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Jamaicans and Mexicans in the U.S. Labor Market
The H-2 program, originally based in Florida, is the longest running labor-importation program in the country. Over the course of a quarter-century of research, Griffith studied rural labor processes and their national and international effects. In this book, he examines the socioeconomic effects of the H-2 program on both the areas where the laborers work and the areas they are from, and, taking a uniquely humanitarian stance, he considers the effects of the program on the laborers themselves.
Murphreeís Laws on Community-Based Natural Resource Management in Southern Africa
Dr. Marshall Murphree is a prominent scholar in the ˇelds of common property theory, rural development, and natural resource management. After graduating from the London School of Economics with a doctorate in social anthropology, he returned home to Zimbabwe to work as a missionary before joining the University of Zimbabwe, where he became director, and subsequently Professor Emeritus, of the Centre for Applied Social Sciences. Beyond Proprietorship presents a range of contributions to the May 2007 conference held to honour Murphreeís work, and it conveys his central concerns of equality and fairness. The focus is on marginalised people living in poor and remote regions of Zimbabwe, but also includes important discussions about the policy implications of regional tenure regimes, and the place of local resource management in global conservation politics. The book is essential reading for anyone interested in the recent history and experience of remote area development, semi-arid agriculture, conservation, and wildlife utilisation in southern Africa.
Religion and Community Development in Rural Ecuador
Cement, Earthworms, and Cheese Factories examines the ways in which religion and community development are closely intertwined in a rural part of contemporary Latin America. Using historical, documentary, and ethnographic data collected over more than a decade as an aid worker and as a researcher in central Ecuador, Jill DeTemple examines the forces that have led to this entanglement of religion and development and the ways in which rural Ecuadorians, as well as development and religious personnel, negotiate these complicated relationships. Technical innovations have been connected to religious change since the time of the Inca conquest, and Ecuadorians have created defensive strategies for managing such connections. Although most analyses of development either tend to ignore the genuinely religious roots of development or conflate development with religion itself, these strategies are part of a larger negotiation of progress and its meaning in twenty-first-century Ecuador. DeTemple focuses on three development agencies—a liberationist Catholic women's group, a municipal unit dedicated to agriculture, and evangelical Protestant missionaries engaged in education and medical work—to demonstrate that in some instances Ecuadorians encourage a hybridity of religion and development, while in other cases they break up such hybridities into their component parts, often to the consternation of those with whom religious and development discourse originate. This management of hybrids reveals Ecuadorians as agents who produce and reform modernities in ways often unrecognized by development scholars, aid workers, or missionaries, and also reveals that an appreciation of religious belief is essential to a full understanding of diverse aspects of daily life.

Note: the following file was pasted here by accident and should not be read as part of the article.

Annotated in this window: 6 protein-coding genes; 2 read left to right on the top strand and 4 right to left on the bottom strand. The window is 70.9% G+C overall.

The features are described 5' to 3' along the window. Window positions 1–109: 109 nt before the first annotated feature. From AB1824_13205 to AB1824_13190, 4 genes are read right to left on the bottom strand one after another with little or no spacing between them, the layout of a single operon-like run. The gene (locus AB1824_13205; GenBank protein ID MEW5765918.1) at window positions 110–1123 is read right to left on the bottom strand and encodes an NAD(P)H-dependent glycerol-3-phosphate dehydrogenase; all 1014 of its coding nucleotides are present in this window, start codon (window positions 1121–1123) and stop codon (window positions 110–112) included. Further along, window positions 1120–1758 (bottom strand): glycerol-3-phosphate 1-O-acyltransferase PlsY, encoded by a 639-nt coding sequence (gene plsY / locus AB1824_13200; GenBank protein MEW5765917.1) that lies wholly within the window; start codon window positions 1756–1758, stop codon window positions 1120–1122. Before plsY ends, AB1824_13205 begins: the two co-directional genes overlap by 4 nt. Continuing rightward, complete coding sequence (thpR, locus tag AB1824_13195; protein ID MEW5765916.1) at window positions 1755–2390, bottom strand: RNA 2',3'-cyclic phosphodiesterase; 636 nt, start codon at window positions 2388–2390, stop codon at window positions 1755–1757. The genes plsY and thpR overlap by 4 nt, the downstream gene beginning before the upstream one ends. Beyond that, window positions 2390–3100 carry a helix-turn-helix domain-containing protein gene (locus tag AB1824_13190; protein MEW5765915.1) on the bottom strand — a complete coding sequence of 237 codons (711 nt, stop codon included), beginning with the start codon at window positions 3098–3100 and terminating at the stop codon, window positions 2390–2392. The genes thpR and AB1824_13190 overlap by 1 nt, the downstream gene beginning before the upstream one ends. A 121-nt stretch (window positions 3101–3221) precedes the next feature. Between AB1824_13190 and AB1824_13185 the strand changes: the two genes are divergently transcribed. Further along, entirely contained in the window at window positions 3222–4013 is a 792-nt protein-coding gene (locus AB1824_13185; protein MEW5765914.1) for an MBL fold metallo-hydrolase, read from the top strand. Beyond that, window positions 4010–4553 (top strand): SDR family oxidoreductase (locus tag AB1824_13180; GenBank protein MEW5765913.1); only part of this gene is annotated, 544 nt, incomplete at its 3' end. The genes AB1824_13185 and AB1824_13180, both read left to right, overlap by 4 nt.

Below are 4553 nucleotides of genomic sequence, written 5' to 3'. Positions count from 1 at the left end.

Despite rapid urbanisation, Africa remains predominantly rural. This calls for decentralisation beyond the dominant concern by states and government with urban spaces. Rural areas, rural development and the future of rural settlements need to be understood and addressed in the context of the ongoing democratisation trends and the emergence and development of civil society. States have tended to tame rather than serve civil society in Africa. By establishing a single cultural reference and imposing a centralised state, African governments have exacerbated the fragmentation of civil society. However, political pluralism has slowly been gaining ground since the 1990s. This book explores the scope for implementing decentralisation programmes that focus on citizens in rural areas. For the purpose of decentralisation, civic participation in local politics and user participation in development programmes must be seen as two sides of the coin. The book focuses on spatial planning ñ a process concerned with spatial organisation in an integrative manner, and incorporates the design, establishment and implementation of a desired spatial structural organisation of land. This is especially relevant in a context where the formulation of guidelines for spatial development at the overall level of a state is inadequate.
A Tale of Two Appalachian Towns